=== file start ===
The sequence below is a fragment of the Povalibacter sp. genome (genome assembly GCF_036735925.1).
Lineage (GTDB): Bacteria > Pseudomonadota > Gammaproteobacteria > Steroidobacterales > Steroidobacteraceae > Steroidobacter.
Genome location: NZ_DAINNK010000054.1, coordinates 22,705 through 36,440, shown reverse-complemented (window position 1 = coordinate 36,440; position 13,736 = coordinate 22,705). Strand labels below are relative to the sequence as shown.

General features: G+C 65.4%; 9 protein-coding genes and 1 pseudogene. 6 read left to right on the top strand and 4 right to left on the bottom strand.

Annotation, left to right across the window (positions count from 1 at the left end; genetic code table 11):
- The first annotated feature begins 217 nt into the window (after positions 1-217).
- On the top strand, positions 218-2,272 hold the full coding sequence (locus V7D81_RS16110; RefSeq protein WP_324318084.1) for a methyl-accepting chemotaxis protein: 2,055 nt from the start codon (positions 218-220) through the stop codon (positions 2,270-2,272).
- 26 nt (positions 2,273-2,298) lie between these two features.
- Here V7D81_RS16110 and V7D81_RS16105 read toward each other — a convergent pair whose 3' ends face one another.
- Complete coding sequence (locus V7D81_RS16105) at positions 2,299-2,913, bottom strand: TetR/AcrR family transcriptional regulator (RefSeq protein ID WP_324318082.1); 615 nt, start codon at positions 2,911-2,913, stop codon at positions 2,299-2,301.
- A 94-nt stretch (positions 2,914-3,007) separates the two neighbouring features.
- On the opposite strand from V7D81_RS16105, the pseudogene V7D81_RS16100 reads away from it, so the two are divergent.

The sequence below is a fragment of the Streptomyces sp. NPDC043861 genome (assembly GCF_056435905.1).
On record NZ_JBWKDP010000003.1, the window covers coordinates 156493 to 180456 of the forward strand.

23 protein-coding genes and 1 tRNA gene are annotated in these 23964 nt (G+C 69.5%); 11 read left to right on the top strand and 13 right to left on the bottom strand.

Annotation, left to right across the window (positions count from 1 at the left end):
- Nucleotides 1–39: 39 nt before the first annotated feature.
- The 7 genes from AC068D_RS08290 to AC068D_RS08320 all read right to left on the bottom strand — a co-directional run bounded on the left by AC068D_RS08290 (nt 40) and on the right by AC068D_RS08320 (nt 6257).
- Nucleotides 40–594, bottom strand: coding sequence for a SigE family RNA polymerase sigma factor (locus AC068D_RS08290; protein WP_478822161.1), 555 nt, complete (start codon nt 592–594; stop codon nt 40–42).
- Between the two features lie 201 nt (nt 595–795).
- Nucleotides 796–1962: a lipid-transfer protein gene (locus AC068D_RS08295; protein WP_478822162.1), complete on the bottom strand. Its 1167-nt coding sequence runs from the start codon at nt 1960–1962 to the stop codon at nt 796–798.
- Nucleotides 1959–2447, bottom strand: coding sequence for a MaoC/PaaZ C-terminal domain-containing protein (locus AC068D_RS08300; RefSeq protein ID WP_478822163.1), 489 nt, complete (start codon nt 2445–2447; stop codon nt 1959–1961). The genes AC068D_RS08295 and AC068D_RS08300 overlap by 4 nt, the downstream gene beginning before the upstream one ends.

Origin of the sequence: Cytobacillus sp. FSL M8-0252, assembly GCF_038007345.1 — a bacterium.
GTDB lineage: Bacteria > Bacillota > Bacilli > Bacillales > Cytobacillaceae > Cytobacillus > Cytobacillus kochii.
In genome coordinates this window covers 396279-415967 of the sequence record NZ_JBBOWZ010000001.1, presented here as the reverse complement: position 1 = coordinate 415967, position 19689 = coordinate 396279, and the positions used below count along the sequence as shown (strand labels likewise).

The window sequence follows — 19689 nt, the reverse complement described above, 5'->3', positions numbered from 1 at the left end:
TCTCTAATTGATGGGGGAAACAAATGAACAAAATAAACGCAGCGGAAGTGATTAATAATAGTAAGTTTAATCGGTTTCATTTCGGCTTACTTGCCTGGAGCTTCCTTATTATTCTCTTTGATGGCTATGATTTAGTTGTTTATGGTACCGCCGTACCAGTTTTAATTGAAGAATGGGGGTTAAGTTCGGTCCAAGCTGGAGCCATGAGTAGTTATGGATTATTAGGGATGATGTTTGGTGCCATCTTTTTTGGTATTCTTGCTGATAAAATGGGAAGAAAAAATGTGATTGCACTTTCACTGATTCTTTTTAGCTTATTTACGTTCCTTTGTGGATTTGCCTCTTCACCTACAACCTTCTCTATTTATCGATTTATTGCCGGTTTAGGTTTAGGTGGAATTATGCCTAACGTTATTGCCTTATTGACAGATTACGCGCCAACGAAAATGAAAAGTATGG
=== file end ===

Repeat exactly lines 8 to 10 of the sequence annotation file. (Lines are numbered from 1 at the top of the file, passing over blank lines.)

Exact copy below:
- 26 nt (positions 2,273-2,298) lie between these two features.
- Here V7D81_RS16110 and V7D81_RS16105 read toward each other — a convergent pair whose 3' ends face one another.
- Complete coding sequence (locus V7D81_RS16105) at positions 2,299-2,913, bottom strand: TetR/AcrR family transcriptional regulator (RefSeq protein ID WP_324318082.1); 615 nt, start codon at positions 2,911-2,913, stop codon at positions 2,299-2,301.